The Static Code Analysis pane detects style issues, bad practices, potential bugs, and other quality problems in your code, all without having to actually execute it.
Spyder’s static analyzer is powered by the best in class Pylint back-end, which can intelligently detect an enormous and customizable range of problem signatures.
You can select the desired file to analyze directly in the Editor by clicking anywhere within it, or you can manually enter the Python module or package path you’d like it to check in the path entry textbox in the Static Code Analysis pane.
The analyzer works with both .py (or .pyw) Python scripts and whole Python packages (directories containing an __init__.py file).
Then, to run it, select Source ‣ Run static code analysis from the menubar, click the Analyze button in the pane, or press the configurable static analysis shortcut (F8 by default).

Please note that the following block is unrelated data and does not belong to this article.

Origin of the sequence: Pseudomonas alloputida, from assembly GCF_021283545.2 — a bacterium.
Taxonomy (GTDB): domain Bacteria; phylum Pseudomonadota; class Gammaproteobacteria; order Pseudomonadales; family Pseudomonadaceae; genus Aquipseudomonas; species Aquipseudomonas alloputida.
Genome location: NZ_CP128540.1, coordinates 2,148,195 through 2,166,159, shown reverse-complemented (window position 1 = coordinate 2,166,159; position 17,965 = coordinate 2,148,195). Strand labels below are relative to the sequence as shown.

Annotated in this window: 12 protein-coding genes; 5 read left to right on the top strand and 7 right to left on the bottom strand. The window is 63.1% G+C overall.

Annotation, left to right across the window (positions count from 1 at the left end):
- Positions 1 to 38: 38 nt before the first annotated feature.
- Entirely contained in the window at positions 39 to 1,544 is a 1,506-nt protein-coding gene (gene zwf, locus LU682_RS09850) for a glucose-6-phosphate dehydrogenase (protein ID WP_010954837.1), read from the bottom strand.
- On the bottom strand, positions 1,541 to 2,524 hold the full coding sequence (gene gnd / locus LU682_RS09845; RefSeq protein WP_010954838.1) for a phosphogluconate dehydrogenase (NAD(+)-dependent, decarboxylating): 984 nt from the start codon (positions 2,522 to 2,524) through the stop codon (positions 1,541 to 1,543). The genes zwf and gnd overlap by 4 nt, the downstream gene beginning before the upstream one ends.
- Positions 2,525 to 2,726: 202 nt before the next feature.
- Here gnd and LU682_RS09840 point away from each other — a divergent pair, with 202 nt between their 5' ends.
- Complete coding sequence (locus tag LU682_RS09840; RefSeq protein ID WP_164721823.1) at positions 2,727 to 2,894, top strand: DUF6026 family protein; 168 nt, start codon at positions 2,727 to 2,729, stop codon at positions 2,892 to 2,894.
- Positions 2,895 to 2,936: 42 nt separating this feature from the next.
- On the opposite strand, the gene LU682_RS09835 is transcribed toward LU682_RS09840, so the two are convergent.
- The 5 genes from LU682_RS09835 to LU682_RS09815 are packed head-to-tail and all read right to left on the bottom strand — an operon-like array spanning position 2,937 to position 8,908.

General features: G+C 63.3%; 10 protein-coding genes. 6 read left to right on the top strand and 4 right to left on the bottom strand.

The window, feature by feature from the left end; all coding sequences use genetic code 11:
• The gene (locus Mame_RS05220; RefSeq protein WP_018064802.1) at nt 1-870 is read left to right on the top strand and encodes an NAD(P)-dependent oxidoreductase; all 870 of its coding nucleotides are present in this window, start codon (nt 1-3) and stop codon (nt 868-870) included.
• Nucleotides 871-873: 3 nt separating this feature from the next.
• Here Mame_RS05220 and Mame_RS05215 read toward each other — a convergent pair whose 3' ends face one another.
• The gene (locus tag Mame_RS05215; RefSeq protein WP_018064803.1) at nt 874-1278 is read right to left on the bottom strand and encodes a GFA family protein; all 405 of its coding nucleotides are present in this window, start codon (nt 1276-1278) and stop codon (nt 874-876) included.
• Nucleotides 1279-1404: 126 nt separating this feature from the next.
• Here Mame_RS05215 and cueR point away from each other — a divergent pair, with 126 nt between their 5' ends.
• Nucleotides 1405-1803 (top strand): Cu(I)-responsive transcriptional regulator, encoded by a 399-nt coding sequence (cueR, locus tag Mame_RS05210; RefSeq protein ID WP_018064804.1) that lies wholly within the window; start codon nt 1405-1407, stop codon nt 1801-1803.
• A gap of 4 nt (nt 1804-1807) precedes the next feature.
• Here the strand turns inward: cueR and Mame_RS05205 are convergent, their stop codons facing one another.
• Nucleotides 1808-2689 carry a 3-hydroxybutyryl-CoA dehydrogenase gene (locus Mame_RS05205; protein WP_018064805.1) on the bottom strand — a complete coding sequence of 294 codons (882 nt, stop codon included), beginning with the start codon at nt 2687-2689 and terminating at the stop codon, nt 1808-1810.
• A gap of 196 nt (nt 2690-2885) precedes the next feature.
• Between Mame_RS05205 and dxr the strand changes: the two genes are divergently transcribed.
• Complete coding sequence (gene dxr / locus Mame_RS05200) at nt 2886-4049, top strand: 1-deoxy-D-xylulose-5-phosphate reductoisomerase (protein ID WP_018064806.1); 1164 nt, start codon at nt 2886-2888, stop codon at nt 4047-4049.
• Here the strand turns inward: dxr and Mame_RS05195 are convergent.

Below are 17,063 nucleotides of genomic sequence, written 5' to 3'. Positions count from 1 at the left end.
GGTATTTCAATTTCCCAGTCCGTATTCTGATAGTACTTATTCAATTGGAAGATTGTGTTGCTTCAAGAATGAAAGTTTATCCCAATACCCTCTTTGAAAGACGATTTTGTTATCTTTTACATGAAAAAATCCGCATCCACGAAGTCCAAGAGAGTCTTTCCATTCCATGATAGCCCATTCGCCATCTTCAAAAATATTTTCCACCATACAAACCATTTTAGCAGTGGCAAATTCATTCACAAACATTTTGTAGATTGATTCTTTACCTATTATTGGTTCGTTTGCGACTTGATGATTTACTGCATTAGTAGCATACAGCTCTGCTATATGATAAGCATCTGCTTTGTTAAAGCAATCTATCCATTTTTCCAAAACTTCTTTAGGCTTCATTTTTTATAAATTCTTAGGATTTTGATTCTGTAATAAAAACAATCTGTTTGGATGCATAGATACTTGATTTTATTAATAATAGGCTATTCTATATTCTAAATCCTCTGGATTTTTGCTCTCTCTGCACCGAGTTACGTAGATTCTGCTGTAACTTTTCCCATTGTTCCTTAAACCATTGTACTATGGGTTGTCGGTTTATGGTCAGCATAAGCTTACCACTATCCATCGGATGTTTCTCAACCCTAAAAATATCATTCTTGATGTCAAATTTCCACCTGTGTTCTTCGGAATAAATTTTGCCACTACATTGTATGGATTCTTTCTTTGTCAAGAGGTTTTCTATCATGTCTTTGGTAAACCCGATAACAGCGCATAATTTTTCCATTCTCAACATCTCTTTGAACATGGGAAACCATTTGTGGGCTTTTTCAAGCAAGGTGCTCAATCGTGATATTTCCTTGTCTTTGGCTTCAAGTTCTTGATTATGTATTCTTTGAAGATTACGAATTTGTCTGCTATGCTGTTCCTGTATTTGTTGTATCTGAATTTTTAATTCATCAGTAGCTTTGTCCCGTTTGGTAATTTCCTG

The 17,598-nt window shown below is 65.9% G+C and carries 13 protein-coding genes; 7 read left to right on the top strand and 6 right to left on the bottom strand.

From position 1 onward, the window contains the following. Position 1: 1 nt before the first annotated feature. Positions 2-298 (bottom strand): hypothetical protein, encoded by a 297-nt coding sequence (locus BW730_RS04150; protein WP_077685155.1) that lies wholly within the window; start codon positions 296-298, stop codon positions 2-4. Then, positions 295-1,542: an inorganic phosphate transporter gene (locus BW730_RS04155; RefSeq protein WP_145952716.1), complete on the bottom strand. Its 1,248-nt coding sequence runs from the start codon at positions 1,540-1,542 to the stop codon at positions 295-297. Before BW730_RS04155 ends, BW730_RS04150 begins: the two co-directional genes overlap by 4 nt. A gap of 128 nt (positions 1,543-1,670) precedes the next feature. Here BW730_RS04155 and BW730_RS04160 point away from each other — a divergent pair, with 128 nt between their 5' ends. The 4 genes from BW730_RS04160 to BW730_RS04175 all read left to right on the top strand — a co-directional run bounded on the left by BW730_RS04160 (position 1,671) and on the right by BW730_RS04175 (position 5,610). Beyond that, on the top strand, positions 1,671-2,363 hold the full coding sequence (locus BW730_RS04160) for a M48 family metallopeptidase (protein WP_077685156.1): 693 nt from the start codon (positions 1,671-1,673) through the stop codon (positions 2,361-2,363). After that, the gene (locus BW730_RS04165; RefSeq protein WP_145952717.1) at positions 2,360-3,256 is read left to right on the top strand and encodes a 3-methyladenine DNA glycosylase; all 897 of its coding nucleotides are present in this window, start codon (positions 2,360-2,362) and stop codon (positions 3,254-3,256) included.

Cancel analyzing a file with the Stop button, and if analysis fails, click the Output button to find out why.
To go directly to the file and line in the Editor highlighted by a failed check, just click its name.
You can click the dropdown or press the Down Arrow key in the filename field to view results of previous analyses; the number of recent runs Spyder should remember can be customized in the History dialog from the Static Code Analysis context menu.
All standard checks are run by default.
You can turn certain messages off at the line, block or file/module level by adding a # pylint: disable=<list of message names> comment at the respective level, where the <...> portion should be replaced with a comma-separated list (or single value) without the </> of Pylint message names (e.g. multiple-statements, or fixme, line-too-long; you can also use error codes like C0321 although names are preferred for clarity).
Or, you can globally suppress certain messages by editing the .pylintrc configuration file in your user home directory.
For more details on configuring Pylint, see the Pylint documentation.
# pylint: disable=<list of message names>